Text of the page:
So I have been afraid of heights my whole life. It was a really good thing that our drive through the hills of Vietnam was in the dark, or I might have gotten out to walk. When I was little, we used to drive from Texas to Arizona which involved a lot of mountain passes, some of which were really scary because my Dad hated freeways and always took the back roads and I spent the entire time on the floor of the van with a blanket over my head yelling "is it over yet?" I had nightmares for years that Dad drove us off a cliff. Seriously. Years.
This is a picture of the road my Grandpa would always tease me that he would drive me down someday. I told him I would get out and walk. I threatened that a lot. But honestly, who would want to drive down that?
Fast forward to when I was an adult and Husband first took me to Hong Kong--a trip he had owed me for years after Korea tried to kill me and we didn't get to go even though we had tickets because I was in the hospital and then we went home to America. So he had this idea that we would take the funicular up to Victoria Peak. (Go ahead. Look up "funicular." It is actually a word. I'll wait. . . . Are we good now?) He thought it would be very romantic and it would have been, if I hadn't been sobbing the whole way. One well-meaning British gentleman looked at me and said "it's not that bad," and I seriously wanted to punch him right in his smug British face because that is the stupidest thing ever to say to someone having a panic attack. Of course it is that bad or I wouldn't be crying! Seriously. Hmph.
So when we went to NY last summer, I was looking up at the Empire State Building and it didn't bother me, which was weird because another of my most terrifying memories was driving in between the World Trade Center towers and thinking they were going to fall on me and no, that wasn't a premonition because I thought the same thing about the Statue of Liberty. So why didn't standing in the middle of Times Square frighten me anymore? Now fast foward again to Santorini where we took a bus up a bunch of switchbacks and Husband was certain I was going to freak out but I was just enjoying the view. And then we took the cable car down and I wasn't scared. At all. Husband was a little nervous, but I was completely fine and not bothered a bit.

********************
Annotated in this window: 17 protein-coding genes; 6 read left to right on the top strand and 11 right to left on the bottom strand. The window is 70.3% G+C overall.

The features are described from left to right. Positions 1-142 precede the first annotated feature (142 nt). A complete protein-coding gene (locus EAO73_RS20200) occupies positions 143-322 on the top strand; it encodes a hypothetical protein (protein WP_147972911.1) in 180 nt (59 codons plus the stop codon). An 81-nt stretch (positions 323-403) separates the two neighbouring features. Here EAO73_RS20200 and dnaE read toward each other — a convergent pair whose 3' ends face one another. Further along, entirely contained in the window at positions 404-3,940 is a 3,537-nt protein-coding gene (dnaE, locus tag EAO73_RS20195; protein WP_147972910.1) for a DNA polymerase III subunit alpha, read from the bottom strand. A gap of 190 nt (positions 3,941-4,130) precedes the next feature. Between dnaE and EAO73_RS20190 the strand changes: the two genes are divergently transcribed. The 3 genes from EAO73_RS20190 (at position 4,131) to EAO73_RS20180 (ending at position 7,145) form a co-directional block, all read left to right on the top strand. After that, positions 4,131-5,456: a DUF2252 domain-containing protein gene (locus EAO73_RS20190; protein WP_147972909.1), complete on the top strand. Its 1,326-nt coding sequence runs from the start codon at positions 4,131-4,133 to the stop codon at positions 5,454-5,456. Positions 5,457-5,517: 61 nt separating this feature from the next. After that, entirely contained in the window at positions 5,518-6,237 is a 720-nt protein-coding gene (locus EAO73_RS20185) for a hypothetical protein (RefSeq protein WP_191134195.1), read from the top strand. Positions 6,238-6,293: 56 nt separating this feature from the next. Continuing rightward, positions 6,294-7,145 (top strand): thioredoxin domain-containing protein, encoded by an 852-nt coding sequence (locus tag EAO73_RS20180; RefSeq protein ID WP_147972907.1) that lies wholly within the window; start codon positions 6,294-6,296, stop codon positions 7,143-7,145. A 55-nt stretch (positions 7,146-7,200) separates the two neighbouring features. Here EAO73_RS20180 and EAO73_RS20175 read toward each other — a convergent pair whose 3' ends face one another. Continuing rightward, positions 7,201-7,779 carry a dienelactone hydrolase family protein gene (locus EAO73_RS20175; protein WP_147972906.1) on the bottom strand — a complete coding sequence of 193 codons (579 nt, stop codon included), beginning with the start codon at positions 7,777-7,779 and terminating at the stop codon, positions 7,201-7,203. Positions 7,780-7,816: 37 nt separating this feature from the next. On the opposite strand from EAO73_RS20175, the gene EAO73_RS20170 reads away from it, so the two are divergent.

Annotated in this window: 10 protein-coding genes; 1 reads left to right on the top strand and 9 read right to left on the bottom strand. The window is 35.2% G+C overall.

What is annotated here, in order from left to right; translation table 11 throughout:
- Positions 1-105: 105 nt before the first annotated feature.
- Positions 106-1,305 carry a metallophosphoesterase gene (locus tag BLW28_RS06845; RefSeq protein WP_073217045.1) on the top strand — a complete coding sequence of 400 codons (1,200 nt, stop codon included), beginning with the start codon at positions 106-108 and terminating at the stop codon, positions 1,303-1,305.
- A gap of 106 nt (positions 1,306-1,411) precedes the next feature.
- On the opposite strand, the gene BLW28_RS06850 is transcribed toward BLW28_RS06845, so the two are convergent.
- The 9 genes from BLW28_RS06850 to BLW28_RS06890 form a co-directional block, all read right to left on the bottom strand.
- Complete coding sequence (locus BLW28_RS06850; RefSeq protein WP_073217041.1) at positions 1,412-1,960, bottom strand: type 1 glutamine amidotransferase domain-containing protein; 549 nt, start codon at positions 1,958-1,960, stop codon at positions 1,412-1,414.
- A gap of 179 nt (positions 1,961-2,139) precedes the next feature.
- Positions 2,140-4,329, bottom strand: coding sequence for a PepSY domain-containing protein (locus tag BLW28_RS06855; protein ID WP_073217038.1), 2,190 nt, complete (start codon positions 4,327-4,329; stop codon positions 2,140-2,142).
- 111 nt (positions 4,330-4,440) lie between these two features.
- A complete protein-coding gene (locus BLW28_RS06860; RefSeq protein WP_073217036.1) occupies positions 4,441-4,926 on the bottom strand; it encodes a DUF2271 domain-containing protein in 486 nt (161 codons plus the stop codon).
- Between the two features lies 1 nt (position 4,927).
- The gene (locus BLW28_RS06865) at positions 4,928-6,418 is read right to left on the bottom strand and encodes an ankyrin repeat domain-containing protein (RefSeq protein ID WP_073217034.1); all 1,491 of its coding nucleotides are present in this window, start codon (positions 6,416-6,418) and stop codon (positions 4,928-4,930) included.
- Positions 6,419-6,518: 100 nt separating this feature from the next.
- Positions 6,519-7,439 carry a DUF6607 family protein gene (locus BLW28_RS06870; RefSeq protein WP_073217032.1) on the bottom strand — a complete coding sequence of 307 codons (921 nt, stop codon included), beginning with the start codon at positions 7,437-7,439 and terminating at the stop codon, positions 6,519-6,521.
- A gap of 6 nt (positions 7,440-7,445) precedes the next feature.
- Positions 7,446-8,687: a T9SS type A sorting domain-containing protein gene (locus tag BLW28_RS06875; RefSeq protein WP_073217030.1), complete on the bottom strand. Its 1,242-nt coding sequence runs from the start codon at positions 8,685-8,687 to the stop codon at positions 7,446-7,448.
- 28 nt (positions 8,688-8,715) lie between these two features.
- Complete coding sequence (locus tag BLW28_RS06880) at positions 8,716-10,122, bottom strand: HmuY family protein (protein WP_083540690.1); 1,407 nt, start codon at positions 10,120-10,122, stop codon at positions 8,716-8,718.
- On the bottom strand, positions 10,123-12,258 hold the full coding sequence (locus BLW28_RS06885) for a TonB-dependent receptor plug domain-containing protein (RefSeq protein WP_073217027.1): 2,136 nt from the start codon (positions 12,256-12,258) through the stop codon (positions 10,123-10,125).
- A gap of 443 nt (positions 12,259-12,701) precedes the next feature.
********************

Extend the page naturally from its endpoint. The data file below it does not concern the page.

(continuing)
See? Beautiful view, isn't it? It was really weird, but I seem to be cured. Who knew that sending your husband to Afghanistan could cure your biggest fear. Husband now says I'm ready for roller coasters, but I'm not so sure because there is still the whole nausea thing that I'm not sure would be helped by being whipped around, but maybe. We'll have to see.
My friend "Genevieve" is having a worse day than me. She has been experiencing the worst move ever. I told you that she was moving to Armpit, China, and it's not going well. First, the pilot wouldn't let her cat on the plane so her husband had to stay behind in Korea until they sorted it out while she went on with the 5 children, one of whom is a very tiny baby. Then the next day, she slipped on the ice and hurt her back. And she doesn't have a car and doesn't speak Chinese and is running out of groceries. So not fun. Genevieve, any time you need to run away back to America, you can stay with me and I will feed you all the chocolate you can eat (or all the chocolate I can't because someone should be enjoying chocolate.) Seriously, just come back and move in. The Dog will get used to the baby. Eventually.